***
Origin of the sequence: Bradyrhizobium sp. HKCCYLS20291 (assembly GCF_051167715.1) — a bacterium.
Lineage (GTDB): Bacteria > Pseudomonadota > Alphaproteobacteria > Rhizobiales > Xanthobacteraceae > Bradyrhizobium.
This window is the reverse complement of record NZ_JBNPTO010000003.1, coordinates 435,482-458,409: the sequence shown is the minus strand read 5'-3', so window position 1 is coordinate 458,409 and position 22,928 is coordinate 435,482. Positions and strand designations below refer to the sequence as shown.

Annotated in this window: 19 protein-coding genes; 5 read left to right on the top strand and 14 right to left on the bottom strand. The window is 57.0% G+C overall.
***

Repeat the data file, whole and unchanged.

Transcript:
Origin of the sequence: Bradyrhizobium sp. HKCCYLS20291 (assembly GCF_051167715.1) — a bacterium.
Lineage (GTDB): Bacteria > Pseudomonadota > Alphaproteobacteria > Rhizobiales > Xanthobacteraceae > Bradyrhizobium.
This window is the reverse complement of record NZ_JBNPTO010000003.1, coordinates 435,482-458,409: the sequence shown is the minus strand read 5'-3', so window position 1 is coordinate 458,409 and position 22,928 is coordinate 435,482. Positions and strand designations below refer to the sequence as shown.

Annotated in this window: 19 protein-coding genes; 5 read left to right on the top strand and 14 right to left on the bottom strand. The window is 57.0% G+C overall.